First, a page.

Wednesday, September 21, 2011

Driven: 2012 VW Beetle Turbo

It's finally here. The long awaited replacement for the Volkswagen New Beetle is finally hitting dealer lots. And we had the chance to drive one. Our test car was a candy white Launch Edition Turbo. Having driven and owned many of the outgoing New Beetles since 1998, the new 2012 edition is a welcome addition to the VW family. Many of the New Beetle's downfalls have been addressed including size, handling and power.

First thing you notice is the size difference. At first glance, it doesn't appear to be much larger, but the more you look at it, the more apparent it becomes that this isn't the small Beetle of old. You are also drawn to the elongated hood that more closely resembles the original Beetle. One styling cue I am still trying to adjust to, is the squared off front bumper that is part of VW's new design DNA. It just doesn't scream Beetle when you look at it. But who am I to argue? Moving to the side we find one of the best styling cues adapted to the Beetle yet, pillarless doors. They really suit the Beetle's design. The roof, much lower and elongated also carreis a few styling cues from the Beetle of the 1970s. An interesting styling touch is the partial roof panel attached tot the rear hatch. This adds the extra rear seat headroom. Out side, it also carries the roof mounted antenna, carried over from the previous New Beetle. The tail end of the car we find some great styling features. A true dual exhaust system with polished tips. Large, while not round tail lamps do have a few design cues from the past as well. Another nice touch is the addition of the VW emblem/trunk release seen on some other VWs, but never adapted to the previous car. This is a much welcome addition.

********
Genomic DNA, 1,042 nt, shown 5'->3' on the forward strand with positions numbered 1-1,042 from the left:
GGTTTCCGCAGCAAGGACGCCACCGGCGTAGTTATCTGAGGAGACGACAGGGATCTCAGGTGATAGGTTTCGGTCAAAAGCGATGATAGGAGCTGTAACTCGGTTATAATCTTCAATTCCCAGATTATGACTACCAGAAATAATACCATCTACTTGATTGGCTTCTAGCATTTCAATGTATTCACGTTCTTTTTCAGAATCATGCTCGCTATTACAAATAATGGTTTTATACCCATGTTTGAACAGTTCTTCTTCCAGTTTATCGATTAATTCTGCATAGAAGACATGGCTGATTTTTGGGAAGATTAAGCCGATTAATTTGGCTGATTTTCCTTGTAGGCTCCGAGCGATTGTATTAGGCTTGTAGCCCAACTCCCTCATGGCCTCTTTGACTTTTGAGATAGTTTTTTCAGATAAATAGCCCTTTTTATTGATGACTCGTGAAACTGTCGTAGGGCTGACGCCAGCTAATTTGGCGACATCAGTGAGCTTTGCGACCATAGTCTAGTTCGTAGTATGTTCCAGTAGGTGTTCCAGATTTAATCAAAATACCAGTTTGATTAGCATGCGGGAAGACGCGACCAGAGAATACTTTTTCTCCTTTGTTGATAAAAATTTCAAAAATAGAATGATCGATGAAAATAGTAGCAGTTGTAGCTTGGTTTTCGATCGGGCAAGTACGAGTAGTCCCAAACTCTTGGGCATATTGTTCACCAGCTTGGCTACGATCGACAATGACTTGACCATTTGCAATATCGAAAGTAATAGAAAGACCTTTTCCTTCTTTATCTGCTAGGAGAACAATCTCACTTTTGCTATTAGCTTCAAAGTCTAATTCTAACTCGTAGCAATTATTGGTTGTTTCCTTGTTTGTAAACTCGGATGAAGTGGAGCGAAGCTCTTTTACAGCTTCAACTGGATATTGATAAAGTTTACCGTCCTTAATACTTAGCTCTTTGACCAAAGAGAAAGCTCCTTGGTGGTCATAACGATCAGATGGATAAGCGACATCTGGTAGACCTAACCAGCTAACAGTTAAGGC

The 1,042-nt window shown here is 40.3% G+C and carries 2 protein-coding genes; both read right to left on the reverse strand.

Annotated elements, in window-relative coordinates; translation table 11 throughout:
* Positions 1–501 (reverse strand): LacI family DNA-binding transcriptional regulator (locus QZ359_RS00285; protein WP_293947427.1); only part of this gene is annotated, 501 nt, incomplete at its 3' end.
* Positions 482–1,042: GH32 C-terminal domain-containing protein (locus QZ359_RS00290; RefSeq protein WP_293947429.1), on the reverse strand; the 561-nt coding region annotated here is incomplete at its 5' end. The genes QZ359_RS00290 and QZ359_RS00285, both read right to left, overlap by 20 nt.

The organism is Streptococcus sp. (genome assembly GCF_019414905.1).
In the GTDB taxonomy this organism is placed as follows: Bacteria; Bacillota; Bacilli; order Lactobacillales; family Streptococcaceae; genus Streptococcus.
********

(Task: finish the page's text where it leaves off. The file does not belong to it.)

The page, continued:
Our test car was also equipped with the optional 19 inch wheels wrapped in Continental ContiPro Contacts and the Turbos featured red brake calipers. 4 wheel disc brakes with ABS on all 4 corners. Unlike the previous New Beetle, the 2012 features a new fully independent 4 link rear suspension and a MacPhearson Strut front suspension. A Sport suspension package will be available as an option. The turbo is equipped with a 2.0 liter 4 cylinder that has 200 horse power. Our test car came equipped with the optional 6 speed DSG automatic.